Dermatologic surgeons are faced with a dilemma when counseling actively smoking patients who require dermatologic surgery: recommend total cessation of all nicotine that is associated with extremely high rates of cessation failure or recommend nicotine replacement therapy (NRT).
To determine the safety of NRT in dermatologic surgery.
MATERIALS AND METHODS
PubMed was queried: [(nicotine OR electronic cigarettes) AND (flap OR wound healing)].
Smoking tobacco is detrimental to wound healing, supported by ample evidence (1A). Perioperative smoking cessation reduces risk (1B). Basic science demonstrates both a benefit and detriment of nicotine depending on the factor studied (2A). Human studies suggest no detrimental effect of nicotine on perioperative complications (1B). Nicotine may be detrimental to flaps, but evidence is limited to basic science (2A).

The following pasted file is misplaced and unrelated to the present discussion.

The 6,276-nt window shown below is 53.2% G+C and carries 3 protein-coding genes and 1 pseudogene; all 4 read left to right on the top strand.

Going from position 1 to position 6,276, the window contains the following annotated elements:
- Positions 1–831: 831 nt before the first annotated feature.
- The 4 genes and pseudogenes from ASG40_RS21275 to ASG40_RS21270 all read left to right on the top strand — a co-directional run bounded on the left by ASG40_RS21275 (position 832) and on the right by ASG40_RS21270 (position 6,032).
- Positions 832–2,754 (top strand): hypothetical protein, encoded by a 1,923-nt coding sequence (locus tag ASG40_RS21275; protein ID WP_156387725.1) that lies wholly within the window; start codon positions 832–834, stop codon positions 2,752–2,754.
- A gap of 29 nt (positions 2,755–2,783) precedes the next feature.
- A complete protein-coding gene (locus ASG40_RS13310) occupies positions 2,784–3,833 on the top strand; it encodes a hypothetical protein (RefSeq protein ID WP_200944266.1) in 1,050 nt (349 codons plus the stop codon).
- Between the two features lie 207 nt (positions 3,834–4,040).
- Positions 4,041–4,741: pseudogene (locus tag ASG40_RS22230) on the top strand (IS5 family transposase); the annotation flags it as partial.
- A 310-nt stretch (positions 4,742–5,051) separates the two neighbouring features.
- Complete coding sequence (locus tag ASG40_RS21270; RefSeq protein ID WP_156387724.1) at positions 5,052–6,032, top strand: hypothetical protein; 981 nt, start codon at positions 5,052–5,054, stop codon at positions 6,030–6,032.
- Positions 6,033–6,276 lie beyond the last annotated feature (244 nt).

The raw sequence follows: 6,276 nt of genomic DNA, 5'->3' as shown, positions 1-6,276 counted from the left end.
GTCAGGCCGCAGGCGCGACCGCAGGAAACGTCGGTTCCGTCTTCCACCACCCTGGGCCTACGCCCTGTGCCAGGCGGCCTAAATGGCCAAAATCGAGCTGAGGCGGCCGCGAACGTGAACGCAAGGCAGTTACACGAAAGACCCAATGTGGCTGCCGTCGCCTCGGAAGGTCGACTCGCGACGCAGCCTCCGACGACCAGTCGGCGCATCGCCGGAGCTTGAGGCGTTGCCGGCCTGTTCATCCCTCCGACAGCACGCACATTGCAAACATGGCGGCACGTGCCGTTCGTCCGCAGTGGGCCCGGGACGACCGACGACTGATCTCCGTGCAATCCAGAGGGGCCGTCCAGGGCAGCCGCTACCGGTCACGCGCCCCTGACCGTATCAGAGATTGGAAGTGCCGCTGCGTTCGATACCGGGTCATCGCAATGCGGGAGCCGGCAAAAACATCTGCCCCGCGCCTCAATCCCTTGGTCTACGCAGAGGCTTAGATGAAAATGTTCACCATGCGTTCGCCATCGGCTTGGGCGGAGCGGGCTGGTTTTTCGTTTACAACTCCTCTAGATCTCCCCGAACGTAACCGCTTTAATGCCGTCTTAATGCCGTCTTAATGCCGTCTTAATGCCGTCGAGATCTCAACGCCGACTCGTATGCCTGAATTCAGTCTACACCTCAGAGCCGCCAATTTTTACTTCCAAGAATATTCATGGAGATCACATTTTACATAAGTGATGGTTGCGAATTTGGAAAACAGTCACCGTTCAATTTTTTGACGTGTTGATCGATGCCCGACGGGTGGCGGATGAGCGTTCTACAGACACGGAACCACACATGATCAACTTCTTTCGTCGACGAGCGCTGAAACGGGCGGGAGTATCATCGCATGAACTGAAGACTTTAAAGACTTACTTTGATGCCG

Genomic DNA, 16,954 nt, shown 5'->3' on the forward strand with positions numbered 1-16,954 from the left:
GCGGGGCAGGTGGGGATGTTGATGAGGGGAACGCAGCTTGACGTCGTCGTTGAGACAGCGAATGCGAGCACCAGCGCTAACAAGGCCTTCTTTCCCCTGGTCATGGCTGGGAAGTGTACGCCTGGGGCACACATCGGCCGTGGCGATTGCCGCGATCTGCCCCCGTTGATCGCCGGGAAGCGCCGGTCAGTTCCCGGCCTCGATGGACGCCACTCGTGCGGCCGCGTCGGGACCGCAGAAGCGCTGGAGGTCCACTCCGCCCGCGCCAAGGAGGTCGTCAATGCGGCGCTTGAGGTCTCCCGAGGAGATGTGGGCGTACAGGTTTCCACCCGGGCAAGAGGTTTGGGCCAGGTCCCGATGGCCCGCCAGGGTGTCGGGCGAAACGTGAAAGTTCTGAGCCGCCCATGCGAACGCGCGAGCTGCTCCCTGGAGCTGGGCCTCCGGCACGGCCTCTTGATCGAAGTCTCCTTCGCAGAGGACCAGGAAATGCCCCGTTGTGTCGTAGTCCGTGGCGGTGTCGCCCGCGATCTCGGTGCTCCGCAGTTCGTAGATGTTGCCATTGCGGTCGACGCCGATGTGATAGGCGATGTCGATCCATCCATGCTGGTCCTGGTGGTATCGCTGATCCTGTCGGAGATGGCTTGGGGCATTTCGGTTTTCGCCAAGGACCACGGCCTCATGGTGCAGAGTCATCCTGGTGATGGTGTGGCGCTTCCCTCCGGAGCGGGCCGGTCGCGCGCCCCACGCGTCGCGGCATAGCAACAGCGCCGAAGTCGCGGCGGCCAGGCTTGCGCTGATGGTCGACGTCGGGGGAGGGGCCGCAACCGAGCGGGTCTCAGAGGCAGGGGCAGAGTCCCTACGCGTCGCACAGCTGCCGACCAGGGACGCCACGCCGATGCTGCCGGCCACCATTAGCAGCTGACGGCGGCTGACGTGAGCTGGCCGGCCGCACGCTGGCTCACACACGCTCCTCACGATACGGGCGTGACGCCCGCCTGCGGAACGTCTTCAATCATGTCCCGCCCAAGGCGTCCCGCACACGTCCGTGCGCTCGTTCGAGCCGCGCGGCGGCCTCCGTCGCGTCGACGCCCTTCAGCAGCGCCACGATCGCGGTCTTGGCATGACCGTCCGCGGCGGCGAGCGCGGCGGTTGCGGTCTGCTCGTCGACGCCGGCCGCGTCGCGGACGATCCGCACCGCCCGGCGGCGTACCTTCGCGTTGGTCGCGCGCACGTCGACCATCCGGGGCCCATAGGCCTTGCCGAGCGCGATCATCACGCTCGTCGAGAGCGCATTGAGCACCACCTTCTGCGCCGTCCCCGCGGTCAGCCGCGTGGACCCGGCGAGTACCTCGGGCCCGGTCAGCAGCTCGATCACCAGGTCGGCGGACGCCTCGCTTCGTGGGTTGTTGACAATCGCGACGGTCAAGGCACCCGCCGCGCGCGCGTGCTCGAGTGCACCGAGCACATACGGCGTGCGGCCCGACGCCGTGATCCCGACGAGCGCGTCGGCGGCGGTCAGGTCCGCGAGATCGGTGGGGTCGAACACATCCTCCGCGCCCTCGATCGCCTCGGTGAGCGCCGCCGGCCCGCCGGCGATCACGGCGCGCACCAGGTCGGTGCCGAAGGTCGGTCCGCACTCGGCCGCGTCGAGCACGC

Dermatologists should consider recommending nicotine replacement for smokers in the perioperative period. Evidence is lacking to determine safety in flaps. It is presumed based on animal studies that nicotine has a negative effect on flaps; however, it is likely less than tobacco. Weighing the risk of cessation failure without nicotine replacement versus nicotine replacement after flap is challenging. Electronic cigarettes should be discouraged as a means of NRT.